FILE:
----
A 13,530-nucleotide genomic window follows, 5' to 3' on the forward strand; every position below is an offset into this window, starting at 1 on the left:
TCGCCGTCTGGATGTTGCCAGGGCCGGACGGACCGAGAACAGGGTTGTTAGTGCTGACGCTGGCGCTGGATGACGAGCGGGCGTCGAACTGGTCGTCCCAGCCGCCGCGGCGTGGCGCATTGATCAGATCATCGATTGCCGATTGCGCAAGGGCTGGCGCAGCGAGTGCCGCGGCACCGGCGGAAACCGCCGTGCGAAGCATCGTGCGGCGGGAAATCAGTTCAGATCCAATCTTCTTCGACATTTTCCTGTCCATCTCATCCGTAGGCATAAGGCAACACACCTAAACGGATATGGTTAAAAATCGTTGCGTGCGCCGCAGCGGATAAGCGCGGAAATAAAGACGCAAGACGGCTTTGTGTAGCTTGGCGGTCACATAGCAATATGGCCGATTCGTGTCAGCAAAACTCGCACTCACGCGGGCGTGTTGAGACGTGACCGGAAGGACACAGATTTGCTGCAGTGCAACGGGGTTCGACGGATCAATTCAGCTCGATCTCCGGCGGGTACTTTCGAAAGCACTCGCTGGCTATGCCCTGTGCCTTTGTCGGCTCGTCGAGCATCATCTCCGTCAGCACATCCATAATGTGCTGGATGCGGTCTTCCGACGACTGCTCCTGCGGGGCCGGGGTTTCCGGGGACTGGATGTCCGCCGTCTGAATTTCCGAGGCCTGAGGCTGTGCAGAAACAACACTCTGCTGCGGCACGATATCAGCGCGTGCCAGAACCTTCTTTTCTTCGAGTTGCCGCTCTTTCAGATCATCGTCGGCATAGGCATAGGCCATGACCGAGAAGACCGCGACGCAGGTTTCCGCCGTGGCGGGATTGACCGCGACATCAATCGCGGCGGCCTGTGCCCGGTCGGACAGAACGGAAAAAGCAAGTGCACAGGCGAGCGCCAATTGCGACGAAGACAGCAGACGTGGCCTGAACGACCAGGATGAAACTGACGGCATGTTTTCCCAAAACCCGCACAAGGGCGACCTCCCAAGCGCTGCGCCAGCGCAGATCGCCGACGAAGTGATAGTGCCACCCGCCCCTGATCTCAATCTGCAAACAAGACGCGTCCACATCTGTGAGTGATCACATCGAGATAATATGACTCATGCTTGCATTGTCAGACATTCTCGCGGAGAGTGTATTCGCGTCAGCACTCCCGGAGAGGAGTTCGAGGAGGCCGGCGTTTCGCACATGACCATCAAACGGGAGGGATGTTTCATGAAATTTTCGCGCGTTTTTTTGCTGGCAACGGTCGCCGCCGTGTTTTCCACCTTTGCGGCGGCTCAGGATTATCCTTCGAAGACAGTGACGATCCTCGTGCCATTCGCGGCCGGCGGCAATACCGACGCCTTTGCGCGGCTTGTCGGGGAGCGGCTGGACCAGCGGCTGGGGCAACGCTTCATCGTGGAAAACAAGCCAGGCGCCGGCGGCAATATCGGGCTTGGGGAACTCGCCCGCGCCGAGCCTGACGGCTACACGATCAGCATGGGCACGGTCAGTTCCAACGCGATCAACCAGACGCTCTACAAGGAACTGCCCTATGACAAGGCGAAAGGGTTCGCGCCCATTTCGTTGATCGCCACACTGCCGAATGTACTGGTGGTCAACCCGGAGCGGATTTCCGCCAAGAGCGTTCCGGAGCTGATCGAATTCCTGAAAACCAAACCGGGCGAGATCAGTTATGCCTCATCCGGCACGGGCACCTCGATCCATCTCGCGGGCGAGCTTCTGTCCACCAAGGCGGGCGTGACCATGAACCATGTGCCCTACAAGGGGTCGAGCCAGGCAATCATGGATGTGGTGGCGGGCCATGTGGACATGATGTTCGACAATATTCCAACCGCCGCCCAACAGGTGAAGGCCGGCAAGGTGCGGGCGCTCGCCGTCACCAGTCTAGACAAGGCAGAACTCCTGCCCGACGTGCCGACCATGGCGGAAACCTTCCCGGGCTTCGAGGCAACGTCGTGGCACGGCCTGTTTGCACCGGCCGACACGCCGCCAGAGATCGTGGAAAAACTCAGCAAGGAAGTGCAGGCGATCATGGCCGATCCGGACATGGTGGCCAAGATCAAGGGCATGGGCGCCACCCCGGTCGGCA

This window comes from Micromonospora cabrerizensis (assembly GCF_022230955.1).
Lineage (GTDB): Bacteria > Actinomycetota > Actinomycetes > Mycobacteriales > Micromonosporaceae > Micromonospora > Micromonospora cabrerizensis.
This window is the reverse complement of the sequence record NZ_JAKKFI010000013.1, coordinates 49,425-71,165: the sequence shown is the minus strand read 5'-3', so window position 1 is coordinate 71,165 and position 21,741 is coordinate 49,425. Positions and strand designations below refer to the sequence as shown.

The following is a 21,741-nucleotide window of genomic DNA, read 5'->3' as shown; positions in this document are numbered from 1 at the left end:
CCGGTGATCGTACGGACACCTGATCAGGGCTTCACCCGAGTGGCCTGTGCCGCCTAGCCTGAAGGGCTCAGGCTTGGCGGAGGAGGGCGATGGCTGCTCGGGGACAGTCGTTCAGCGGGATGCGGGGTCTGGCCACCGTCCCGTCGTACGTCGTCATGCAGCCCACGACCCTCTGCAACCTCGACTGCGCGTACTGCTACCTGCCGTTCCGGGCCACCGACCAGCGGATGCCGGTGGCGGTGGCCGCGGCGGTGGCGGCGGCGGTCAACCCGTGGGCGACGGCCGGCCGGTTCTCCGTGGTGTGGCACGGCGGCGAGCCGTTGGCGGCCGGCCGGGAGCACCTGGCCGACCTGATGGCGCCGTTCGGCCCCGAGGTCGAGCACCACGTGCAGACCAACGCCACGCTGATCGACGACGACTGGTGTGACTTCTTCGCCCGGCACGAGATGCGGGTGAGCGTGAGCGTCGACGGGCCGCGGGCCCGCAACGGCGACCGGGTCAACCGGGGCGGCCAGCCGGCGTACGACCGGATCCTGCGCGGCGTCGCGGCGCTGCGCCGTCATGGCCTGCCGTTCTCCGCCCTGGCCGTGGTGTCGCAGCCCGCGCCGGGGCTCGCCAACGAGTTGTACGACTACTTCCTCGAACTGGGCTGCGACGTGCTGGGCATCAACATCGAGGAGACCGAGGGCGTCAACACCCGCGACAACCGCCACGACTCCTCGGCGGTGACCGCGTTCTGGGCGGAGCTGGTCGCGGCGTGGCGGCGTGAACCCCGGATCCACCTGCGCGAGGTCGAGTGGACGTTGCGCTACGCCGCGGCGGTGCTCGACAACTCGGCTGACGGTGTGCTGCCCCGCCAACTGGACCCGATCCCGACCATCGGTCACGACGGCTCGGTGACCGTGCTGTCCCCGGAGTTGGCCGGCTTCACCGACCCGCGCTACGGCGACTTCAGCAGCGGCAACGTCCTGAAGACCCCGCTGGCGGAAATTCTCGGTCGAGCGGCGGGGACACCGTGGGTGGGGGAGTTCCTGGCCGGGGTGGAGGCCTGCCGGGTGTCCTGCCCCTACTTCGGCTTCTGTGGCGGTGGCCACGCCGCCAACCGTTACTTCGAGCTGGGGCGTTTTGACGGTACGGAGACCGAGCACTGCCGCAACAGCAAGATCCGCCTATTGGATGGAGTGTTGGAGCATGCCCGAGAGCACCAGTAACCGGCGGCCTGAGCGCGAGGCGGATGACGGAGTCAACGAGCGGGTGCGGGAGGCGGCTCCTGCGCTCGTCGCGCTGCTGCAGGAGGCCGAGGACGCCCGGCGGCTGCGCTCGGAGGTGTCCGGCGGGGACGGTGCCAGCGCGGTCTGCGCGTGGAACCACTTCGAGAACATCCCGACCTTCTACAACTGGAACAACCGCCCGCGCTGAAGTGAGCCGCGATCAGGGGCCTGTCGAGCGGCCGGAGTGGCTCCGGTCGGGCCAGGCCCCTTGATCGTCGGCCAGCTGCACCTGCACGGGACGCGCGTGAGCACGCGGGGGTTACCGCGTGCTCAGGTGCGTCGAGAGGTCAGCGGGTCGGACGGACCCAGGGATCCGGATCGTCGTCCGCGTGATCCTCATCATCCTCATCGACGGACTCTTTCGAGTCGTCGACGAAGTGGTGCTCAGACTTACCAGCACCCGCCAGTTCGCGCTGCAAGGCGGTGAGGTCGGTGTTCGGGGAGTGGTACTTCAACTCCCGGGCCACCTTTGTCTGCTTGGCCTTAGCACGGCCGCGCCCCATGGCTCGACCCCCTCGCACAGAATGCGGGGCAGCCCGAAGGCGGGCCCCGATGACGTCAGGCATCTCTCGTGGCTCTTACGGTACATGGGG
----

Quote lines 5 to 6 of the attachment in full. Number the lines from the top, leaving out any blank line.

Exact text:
This window is the reverse complement of the sequence record NZ_JAKKFI010000013.1, coordinates 49,425-71,165: the sequence shown is the minus strand read 5'-3', so window position 1 is coordinate 71,165 and position 21,741 is coordinate 49,425. Positions and strand designations below refer to the sequence as shown.

The following is a 21,741-nucleotide window of genomic DNA, read 5'->3' as shown; positions in this document are numbered from 1 at the left end: